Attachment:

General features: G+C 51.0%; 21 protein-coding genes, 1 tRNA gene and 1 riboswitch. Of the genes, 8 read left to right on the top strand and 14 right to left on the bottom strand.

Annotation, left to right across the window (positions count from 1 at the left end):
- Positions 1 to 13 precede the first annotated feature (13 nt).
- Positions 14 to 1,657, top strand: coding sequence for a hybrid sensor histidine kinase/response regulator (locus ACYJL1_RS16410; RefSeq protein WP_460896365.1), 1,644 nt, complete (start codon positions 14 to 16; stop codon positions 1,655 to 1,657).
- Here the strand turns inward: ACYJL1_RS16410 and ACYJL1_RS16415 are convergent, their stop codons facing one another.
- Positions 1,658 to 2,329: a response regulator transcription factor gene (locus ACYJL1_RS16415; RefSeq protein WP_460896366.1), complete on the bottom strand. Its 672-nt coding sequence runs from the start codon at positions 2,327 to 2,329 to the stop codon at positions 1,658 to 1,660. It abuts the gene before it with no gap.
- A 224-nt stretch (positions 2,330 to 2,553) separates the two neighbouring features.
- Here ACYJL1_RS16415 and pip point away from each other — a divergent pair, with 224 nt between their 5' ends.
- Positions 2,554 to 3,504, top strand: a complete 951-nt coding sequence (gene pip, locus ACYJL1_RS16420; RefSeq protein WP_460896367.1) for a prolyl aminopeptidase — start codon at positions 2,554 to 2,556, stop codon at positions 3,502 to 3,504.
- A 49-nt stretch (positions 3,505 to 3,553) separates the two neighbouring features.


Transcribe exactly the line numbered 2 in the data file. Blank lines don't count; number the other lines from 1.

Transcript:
Annotation, left to right across the window (positions count from 1 at the left end):